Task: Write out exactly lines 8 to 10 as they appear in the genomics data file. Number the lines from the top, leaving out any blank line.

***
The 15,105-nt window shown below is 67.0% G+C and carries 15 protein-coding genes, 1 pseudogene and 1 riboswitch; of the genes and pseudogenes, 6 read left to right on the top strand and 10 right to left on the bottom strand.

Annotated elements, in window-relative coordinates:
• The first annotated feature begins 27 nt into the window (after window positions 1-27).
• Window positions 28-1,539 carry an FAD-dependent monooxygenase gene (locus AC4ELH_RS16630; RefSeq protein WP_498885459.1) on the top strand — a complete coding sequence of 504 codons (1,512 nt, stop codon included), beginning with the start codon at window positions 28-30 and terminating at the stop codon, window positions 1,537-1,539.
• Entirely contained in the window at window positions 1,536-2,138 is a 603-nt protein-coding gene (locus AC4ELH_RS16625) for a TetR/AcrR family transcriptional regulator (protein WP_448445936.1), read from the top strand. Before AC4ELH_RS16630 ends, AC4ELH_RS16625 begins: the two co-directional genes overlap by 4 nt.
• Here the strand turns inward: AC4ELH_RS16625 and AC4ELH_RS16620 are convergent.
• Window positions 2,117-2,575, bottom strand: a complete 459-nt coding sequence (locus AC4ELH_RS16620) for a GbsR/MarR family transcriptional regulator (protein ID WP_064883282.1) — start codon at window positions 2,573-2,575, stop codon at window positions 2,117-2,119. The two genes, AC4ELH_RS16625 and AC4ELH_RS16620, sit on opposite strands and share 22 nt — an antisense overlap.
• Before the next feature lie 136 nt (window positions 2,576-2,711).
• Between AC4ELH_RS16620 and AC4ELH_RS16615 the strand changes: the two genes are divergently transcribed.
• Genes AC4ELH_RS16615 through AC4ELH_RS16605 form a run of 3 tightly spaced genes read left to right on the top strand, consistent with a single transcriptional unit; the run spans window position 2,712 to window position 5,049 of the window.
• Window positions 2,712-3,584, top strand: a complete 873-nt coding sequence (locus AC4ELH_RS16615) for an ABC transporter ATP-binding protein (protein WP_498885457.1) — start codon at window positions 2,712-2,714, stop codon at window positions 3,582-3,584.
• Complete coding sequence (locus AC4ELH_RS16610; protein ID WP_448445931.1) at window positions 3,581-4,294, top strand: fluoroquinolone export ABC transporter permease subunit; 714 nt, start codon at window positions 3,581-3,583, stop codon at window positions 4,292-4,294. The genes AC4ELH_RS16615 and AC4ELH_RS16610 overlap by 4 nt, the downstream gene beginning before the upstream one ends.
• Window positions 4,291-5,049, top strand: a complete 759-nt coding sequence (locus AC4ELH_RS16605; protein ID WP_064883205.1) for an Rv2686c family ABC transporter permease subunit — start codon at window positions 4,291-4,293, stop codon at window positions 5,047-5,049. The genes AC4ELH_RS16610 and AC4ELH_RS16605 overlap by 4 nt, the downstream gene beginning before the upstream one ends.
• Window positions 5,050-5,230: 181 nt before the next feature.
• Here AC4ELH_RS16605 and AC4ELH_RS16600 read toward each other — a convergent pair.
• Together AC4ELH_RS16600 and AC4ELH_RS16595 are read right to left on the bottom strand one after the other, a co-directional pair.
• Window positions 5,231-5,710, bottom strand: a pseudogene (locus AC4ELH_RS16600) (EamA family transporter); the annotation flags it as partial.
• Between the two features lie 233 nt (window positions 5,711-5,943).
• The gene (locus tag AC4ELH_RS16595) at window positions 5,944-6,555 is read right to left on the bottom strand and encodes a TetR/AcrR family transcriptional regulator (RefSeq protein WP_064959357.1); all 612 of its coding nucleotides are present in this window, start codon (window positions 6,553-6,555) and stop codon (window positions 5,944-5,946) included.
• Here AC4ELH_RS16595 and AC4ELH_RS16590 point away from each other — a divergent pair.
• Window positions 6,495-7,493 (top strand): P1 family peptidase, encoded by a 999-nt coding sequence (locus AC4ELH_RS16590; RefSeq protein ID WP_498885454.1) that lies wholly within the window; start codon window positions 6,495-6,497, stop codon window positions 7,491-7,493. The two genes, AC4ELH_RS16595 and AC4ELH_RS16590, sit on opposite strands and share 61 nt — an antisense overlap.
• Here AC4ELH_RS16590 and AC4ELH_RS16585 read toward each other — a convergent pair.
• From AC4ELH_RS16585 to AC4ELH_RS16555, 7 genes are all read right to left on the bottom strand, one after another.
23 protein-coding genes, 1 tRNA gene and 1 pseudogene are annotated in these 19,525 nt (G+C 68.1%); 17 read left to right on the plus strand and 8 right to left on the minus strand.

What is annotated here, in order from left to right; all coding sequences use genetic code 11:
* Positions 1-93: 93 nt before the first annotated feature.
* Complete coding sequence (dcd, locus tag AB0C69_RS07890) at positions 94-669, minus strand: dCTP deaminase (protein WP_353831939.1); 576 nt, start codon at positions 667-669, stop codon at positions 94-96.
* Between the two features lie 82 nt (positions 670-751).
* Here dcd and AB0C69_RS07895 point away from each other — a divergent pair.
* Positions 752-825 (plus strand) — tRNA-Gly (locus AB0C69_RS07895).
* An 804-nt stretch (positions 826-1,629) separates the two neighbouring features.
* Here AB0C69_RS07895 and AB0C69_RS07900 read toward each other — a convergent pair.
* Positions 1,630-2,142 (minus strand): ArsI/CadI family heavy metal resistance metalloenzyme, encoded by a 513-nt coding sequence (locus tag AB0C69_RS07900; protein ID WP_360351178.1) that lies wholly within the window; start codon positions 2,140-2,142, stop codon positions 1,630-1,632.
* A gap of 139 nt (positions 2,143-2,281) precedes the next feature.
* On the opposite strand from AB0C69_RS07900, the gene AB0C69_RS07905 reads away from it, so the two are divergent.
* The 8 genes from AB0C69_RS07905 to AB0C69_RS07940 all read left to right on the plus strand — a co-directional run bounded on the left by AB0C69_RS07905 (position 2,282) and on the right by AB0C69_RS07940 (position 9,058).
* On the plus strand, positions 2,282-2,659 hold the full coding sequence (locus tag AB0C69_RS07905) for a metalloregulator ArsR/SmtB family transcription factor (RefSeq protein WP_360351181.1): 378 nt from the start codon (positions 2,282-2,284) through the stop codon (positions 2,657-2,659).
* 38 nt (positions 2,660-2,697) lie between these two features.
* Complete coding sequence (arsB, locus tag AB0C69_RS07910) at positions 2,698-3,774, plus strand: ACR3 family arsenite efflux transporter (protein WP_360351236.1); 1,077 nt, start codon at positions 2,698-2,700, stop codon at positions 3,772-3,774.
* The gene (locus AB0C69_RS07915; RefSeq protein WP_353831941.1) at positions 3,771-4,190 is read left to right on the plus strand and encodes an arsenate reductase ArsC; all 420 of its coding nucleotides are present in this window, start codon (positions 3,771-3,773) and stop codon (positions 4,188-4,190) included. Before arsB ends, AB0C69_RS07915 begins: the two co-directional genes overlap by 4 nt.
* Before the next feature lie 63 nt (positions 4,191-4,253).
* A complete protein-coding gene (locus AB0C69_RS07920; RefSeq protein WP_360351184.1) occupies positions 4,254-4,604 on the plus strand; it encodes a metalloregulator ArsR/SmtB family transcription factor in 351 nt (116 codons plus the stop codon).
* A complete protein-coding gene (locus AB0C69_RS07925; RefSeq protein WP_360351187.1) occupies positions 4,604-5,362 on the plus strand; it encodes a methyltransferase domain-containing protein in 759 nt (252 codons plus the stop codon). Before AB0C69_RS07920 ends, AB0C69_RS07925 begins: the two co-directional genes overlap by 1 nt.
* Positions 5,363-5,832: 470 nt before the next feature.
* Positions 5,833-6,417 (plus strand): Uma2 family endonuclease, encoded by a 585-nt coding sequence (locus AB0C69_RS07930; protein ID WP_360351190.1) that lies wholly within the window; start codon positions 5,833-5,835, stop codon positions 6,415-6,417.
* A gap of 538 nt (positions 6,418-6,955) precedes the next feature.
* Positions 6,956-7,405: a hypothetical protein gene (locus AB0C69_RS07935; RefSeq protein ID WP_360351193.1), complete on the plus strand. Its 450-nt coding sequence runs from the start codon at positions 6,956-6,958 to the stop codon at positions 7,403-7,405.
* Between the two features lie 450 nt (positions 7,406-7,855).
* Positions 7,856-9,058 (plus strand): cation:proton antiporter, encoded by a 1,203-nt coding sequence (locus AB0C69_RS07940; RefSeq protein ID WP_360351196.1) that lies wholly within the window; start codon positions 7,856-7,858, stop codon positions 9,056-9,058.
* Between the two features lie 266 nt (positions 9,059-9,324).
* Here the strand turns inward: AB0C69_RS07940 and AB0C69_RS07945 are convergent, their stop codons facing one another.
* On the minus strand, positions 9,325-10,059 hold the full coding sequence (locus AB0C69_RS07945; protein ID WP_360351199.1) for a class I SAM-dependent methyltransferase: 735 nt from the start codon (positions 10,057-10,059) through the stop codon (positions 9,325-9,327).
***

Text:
• Before the next feature lie 136 nt (window positions 2,576-2,711).
• Between AC4ELH_RS16620 and AC4ELH_RS16615 the strand changes: the two genes are divergently transcribed.
• Genes AC4ELH_RS16615 through AC4ELH_RS16605 form a run of 3 tightly spaced genes read left to right on the top strand, consistent with a single transcriptional unit; the run spans window position 2,712 to window position 5,049 of the window.